Physical Therapy Can Help In The Treatment Of Vertigo

Vertigo can be debilitating to the person experiencing it, as the spinning cannot be stopped even with the eyes closed.  Those who have encountered this condition usually wait it out until the feeling go away.  For some that have it oftentimes go to the doctor and take in pills to stop the headache.  Such is a temporary solution to the problem and persons with vertigo are resigned to having it for the rest of their lives.  But there is actually a non-invasive way to treat vertigo particularly the BPPV or Benign Paroxysmal Positional Vertigo.  Other types of vertigo can also be helped by the physical therapy.

Most vertigo cases are central and start within the brain that requires a visit to the physician to know the cause.  Other vertigo conditions originate from the vestibular system or the inner ear.  The BPPV is the most common form of vertigo that is caused by the loosening of the otoliths of the ear or virus brought about by the sinus infection.  Otoliths are crystals found in the inner ear in a gelatinous material that when get loosen moves around the ear canal as the body bends.  Such movement of the crystals results into a sickening spinning feeling.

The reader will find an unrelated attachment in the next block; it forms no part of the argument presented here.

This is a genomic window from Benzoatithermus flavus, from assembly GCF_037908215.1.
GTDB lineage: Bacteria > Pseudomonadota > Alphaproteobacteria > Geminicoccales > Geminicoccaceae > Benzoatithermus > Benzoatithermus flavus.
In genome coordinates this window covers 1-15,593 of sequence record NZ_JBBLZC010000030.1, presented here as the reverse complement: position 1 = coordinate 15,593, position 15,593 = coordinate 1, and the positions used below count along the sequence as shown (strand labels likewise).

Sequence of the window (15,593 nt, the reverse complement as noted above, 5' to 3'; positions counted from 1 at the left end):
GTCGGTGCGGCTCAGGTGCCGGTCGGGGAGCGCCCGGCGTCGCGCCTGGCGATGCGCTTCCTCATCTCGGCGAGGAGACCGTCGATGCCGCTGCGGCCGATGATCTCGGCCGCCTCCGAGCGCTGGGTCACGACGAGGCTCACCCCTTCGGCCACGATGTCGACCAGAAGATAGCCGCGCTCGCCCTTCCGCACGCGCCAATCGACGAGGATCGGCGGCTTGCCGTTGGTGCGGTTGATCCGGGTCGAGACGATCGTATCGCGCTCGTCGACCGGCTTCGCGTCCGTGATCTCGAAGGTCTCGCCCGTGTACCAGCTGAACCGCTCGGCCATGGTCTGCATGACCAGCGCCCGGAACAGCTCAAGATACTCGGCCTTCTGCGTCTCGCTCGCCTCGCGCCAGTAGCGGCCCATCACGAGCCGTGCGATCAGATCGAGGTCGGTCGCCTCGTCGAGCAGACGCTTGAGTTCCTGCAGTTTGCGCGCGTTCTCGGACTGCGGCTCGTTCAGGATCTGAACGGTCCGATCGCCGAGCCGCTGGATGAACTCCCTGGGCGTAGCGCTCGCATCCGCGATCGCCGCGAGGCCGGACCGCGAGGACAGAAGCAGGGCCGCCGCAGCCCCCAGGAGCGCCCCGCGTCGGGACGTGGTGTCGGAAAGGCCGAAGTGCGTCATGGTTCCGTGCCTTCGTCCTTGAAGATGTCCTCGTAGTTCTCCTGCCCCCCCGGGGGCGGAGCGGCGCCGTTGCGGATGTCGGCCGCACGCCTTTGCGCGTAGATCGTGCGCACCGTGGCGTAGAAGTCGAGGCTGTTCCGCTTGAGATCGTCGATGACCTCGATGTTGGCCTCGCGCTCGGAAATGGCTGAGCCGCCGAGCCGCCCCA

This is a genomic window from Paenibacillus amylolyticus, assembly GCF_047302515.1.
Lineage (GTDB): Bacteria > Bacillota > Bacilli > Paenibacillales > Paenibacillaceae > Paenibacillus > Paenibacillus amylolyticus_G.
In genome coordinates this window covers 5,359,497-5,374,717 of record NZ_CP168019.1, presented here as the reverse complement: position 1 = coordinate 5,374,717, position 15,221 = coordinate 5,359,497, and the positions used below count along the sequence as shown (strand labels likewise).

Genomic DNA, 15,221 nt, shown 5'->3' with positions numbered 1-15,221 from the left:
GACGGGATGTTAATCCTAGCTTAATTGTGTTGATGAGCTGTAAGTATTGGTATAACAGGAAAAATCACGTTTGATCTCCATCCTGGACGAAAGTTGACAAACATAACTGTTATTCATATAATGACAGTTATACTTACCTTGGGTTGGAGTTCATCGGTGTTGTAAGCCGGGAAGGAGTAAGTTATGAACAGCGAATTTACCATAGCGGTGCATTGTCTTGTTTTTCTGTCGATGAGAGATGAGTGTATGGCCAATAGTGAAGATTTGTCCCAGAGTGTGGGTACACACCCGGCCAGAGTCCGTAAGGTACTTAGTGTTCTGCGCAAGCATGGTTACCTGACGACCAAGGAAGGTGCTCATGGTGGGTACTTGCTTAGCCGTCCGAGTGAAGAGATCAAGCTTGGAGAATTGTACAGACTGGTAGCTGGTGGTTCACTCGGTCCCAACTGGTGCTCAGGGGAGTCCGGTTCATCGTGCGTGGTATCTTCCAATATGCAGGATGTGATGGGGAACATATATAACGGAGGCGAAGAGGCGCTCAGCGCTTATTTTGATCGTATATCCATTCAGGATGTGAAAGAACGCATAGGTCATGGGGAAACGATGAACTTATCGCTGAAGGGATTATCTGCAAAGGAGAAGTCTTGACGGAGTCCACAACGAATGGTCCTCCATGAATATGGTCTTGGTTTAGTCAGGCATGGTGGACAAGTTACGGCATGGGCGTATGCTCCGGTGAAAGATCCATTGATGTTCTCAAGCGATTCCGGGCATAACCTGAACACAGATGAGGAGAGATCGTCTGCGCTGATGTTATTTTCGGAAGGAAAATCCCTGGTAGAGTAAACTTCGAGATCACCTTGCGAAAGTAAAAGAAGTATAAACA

Physical Therapy Treatment For VertigoThe BPPV can easily be treated by a few physical therapy techniques.  Physical therapists apply a series of adjustments to the vertigo patient to allow the otoliths to stick back to the gelatinous membrane inside the inner ear.  The patient is then asked not to lie flat, tilt the head back, exercise and other strenuous activities to avoid shaking the otoliths again.  After one session, the patient feels better most of the time when following the therapist’s recommendation.

If the vertigo is not caused by the otoliths, physical therapy can also help.  In a neck injury, vertigo hampers the position-sense input of the brain and the neck causing the stiffness.  Strengthening exercises, posture training and stretching will be able to relieve the stiffness that lessens the possibility of vertigo attacks.  When the inner ear has deteriorated through infection or age, physical therapy can assist by improving balance and using the eyes more.

Many patients have gone to the emergency for fear of a brain tumor or stroke but finds out that it is just a simple case of imbalance.  With this development, those who have vertigo can look forward to finally being released from the spinning episodes that are intolerable most of the time.


 

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